The next morning my brothers and I were very excited. We got up early, did our chores and then loaded up into our 1940 Chrysler Crown Imperial automobile, which was a dark blue with eight seats.
Ma drove to town and we stopped at the first corner Christmas tree lot we saw. It took a while to find the perfect Christmas tree and after twenty minutes Mother decided to move on to another Christmas tree lot.
As soon as we arrived at the next one I found the tree. It was a beautiful Douglas fir with sturdy branches, six feet tall, and smelled heavenly of evergreen. The man that worked there helped us tie it down to the top of the car then we drove home.
That night we set it up in the living room. It was snowing again as we got down the old cardboard boxes from the attic that held our decorations. We hung a freshly made pine wreath at the door and put garlands on the stairs. Mother helped us string lights on the Christmas tree along with popcorn and cranberry garlands that we had made, then came the ornaments.
Some of them were very old. There was a little Dutch doll that my great grandfather had brought with him when he came from Holland and given to my mother when she was a little girl. Then there was the tin jumping jack painted red and white that my father had received as a gift one Christmas from his uncle, James. There were ornaments that we children had made and a little yellow cat ornament that Father had bought Mother as a Christmas gift the first year they met.
There was also a little porcelain fire place with two stockings hanging from it. Inscribed on the mantle were the words “from now on your stocking will always hang next to mine” and there was a date underneath it: 1930. That was the first Christmas my Mother and Father were married.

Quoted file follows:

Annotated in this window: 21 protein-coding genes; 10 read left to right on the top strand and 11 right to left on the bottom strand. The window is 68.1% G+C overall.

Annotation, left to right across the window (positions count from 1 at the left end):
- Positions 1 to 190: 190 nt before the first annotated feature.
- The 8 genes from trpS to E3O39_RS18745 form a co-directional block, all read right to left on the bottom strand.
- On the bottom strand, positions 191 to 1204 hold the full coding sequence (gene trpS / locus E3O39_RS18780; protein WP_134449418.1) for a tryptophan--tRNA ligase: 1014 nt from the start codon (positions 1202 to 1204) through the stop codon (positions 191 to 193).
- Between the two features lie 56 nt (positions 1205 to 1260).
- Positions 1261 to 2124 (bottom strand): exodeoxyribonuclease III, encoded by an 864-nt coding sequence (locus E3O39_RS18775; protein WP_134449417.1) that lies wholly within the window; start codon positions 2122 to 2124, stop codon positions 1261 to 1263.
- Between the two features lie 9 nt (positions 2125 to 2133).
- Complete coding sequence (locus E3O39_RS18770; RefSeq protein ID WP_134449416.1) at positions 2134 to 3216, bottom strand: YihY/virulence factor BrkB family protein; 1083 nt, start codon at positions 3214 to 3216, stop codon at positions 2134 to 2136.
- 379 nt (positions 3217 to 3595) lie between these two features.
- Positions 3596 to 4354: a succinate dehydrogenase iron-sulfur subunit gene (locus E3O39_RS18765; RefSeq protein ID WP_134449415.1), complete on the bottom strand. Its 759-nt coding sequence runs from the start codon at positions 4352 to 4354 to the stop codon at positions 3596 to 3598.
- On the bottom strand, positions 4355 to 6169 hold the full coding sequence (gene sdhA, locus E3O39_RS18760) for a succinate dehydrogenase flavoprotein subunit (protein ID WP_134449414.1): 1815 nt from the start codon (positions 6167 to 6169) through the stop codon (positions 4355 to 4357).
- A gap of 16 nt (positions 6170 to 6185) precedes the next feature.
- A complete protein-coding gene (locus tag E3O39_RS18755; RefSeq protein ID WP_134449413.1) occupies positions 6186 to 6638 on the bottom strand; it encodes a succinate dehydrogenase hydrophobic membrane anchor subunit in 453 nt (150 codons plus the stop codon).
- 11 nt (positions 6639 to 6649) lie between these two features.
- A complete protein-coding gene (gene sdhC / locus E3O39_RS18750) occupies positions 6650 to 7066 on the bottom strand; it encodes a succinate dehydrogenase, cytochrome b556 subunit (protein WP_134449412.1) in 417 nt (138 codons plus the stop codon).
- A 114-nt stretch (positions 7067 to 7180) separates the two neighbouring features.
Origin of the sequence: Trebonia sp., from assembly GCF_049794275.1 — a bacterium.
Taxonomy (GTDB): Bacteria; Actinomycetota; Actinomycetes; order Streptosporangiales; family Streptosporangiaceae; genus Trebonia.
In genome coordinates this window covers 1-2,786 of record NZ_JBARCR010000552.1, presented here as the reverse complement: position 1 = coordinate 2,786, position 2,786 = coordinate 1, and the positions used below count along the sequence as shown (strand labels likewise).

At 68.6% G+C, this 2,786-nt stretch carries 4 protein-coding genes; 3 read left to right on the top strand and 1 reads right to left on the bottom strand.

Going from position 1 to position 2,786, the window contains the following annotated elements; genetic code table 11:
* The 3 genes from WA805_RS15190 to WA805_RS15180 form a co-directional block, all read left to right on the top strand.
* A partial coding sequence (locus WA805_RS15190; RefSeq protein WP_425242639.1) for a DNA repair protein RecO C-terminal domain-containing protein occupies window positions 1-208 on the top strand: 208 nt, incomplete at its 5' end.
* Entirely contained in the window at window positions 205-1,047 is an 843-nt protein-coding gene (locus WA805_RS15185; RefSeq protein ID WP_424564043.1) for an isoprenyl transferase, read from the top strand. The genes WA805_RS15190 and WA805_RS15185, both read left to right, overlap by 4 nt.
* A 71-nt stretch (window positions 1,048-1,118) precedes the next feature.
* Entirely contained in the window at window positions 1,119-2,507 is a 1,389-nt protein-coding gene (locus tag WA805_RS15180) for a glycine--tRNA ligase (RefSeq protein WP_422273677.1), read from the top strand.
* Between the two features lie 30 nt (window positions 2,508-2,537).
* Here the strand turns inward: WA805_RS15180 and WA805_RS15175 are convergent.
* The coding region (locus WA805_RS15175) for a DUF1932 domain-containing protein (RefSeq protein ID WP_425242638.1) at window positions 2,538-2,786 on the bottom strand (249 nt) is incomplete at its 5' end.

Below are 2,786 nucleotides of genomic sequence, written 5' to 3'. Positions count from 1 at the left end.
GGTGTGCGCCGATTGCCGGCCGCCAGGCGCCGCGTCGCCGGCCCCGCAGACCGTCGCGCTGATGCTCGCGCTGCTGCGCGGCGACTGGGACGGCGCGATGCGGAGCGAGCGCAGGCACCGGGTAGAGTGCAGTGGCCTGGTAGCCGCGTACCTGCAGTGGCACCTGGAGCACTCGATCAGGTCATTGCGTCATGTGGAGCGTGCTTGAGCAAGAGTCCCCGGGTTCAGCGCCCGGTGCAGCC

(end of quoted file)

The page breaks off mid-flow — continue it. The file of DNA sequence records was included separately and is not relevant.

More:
When the tree was decorated we all sat around the fireplace, drinking hot coco and admiring our work, while Mother told stories of Christmases when she was a girl.
“Time to go to bed,” Mother finally said. Our clothes had been hanging on the backs of chairs by the fire so that they were toasty warm. My brothers and I changed quickly into them and ran upstairs to our cold bedrooms.
I snuggled down in the feather bed with one of Mother’s thick quilts on top of me. I could hear Jack and Arthur whispering in their bed, “Quiet down. We have to get up early and I don’t want your talk to keep me awake.” I said, burrowing deeper under the covers. “Oh, all right,” came the replies. And soon we were all three in dreamland.
The next day after school as we walked home through the snow, I made a plan. “Mamma,” I said, dashing in through the front door. “May I get a paper route? All my friends are doing it: Clarence and Arnold and Ben! I need Christmas money! May I?”
When I was finished Mother said, “Well, if you can do it after your chores in the morning and still be on time for school I don’t mind.” “Thanks Mamma!” I cried. “Oh, and one more thing, the teacher said I am going to be the angel Gabriel in the play. Can you make me a costume all white and a halo too?” “I will start work on it tonight,” Mother answered.
Those next couple of weeks were full of Christmas cheer. We practiced for our play, helped Mother bake cookies, fudge, and popcorn balls, and kept surprises.
Every day when I came home from school I took out my jar from under my bed and put my paper route money inside. My savings were growing and soon I was going to go out Christmas shopping.
One Saturday morning on the fifteenth of December, I had just finished my breakfast and was hurrying to get to school when Mother showed me my costume: a large white sheet with holes for my arms and head. It was hemmed all the way around and the sleeves were nice and full so they looked like wings. The halo was a metal hanger bent into a circle with strips of white cloth glued around it and attached to a band of elastic that could slip over my head.
“Thanks for making it Mamma,” I said, standing up from the table. “I am going to do a little Christmas shopping at Woolworth’s today. Is that okay?” “Sure, if you take Jack and Arthur with you.” she replied. So we three boys walked the two miles in to town.